Modest increase expected in Rossland property assessments

Rossland property owners will get off lighter than many of their Kootenay neighbours once the 2017 tax assessments arrive in the mail.

With files from Betsy Kline

Rossland property owners will be getting off lighter than many of their Kootenay and provincial neighbours once the 2017 tax assessments arrive in the mail.

While some property assessments show an increase as high as 50 per cent in some urban areas of B.C., Rossland will see a general rate increase of around one to two per cent said Ramaish Shah, deputy assessor for the Kootenay Columbia region.

Shah said Rossland has a “very stable market and minimal assesment value changes in terms of residential properties.”

The Kootenay region won’t be seeing any increases as drastic as those in some urban areas, Shah explained. “In general it’ll be about five to 10 per cent in the Kootenays,” he said. Shah said rates are based on reviews of home sales around the region.

Preliminary data showed increases of 30 to 50 per cent for houses and condos in Metro Vancouver, 10 to 40 per cent for Greater Victoria and five to 30 per cent in the Central Okanagan.

According to a press release for the Kootenay Columbia 2017 property assessment roll, a Rossland home valued at $255,000 in 2016 is now valued at $257,000.

While the City of Trail saw a similar increase to Rossland, other parts of the greater Trail area actually saw a general reduction.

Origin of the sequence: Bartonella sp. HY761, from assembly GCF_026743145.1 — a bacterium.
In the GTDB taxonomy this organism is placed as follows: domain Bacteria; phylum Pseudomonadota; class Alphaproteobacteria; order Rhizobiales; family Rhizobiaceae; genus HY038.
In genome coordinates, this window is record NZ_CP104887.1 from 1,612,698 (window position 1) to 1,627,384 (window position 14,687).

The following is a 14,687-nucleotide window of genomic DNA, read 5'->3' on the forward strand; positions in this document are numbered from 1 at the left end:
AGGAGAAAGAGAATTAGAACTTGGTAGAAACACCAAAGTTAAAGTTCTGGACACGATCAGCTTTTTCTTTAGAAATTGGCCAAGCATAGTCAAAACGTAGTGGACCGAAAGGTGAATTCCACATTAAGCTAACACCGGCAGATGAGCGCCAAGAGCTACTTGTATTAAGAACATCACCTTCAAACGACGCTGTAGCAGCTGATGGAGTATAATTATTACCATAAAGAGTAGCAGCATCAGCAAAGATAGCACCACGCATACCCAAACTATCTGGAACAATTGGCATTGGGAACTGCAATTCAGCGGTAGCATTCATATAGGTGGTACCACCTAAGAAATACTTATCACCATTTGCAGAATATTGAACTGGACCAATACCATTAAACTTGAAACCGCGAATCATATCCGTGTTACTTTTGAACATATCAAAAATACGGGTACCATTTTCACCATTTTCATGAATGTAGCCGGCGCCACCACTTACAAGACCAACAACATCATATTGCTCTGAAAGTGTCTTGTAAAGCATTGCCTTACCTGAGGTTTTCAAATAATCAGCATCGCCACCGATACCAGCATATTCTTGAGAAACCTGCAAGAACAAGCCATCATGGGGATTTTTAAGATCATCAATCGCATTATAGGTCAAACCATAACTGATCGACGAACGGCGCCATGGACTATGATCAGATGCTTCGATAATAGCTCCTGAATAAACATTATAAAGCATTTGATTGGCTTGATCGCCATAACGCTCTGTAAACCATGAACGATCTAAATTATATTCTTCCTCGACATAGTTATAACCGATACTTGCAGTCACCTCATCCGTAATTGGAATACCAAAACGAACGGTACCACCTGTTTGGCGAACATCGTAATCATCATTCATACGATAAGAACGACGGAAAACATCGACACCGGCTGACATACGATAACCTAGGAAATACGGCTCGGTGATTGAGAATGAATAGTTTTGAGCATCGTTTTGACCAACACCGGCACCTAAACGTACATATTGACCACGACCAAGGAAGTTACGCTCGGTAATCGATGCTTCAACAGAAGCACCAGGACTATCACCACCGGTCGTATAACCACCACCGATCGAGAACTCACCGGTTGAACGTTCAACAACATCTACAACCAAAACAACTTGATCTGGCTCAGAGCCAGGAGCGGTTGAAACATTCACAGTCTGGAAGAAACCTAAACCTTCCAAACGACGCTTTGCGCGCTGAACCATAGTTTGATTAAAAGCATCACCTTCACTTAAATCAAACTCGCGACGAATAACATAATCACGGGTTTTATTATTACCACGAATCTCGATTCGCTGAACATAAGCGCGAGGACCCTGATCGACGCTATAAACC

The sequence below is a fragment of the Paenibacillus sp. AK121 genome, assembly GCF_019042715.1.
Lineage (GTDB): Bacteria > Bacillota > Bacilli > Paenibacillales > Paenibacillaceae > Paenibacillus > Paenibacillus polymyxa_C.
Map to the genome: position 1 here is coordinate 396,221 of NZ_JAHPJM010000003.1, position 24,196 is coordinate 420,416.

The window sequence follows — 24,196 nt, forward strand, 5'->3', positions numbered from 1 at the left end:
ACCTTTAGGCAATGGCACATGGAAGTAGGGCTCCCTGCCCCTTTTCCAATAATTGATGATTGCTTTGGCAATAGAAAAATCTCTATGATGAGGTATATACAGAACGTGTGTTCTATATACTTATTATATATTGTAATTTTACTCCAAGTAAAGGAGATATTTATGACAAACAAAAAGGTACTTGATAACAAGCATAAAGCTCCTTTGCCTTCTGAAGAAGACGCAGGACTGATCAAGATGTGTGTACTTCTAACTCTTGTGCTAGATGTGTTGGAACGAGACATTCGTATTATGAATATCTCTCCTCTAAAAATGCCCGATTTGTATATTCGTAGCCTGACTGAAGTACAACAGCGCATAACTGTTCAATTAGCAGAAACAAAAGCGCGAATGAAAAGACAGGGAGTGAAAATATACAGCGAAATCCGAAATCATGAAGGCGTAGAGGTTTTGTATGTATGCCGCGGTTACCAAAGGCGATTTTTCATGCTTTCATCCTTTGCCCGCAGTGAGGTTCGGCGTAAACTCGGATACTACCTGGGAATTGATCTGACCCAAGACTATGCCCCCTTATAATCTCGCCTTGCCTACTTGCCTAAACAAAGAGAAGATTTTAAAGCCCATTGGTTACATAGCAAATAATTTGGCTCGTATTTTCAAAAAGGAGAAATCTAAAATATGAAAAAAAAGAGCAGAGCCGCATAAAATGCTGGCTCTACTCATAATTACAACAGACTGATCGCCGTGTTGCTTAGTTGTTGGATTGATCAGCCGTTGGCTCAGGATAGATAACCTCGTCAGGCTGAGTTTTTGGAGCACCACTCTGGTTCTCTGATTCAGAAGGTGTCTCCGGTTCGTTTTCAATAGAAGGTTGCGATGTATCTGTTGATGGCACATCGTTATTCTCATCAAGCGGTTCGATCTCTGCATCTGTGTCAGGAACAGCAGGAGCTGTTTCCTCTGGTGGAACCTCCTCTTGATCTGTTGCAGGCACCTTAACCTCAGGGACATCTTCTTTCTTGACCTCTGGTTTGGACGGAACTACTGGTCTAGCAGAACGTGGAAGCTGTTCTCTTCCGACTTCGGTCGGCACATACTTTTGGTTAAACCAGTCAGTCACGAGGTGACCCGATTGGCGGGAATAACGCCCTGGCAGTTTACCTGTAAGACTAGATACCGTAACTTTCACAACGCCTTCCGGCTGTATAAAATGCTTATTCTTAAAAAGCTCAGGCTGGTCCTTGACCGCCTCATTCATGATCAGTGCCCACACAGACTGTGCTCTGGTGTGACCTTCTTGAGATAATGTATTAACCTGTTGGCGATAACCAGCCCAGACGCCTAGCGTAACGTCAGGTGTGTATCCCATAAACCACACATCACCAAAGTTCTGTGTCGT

In Warfield a property valued at $193,000 in 2016 dropped to $191,000. In Fruitvale, a home valued at $216,000 dropped to $215,000. In Montrose, property valued at $233,000 went down to $231,000.

Others parts of the local region saw modest increases. In Castlegar, a home valued at $264,000 is up to $270,000. In Salmo, a residence valued at $170,000 went up to $172,000.

Some regional areas will see higher increases, notably Nelson, up 10 per cent, and Revelstoke, up eight per cent.

The biggest West Kootenay drop in assessment was in Silverton where property assessed at $232,000 in 2016 is now assessed at $216,000. At the other end of the scale, Nelson saw a home valued at $333,000 rise up to $363,000.

Property assessment notices are being mailed out and values posted at the B.C. Assessment website ( this week, based on the agency’s mid-2016 real estate market surveys.


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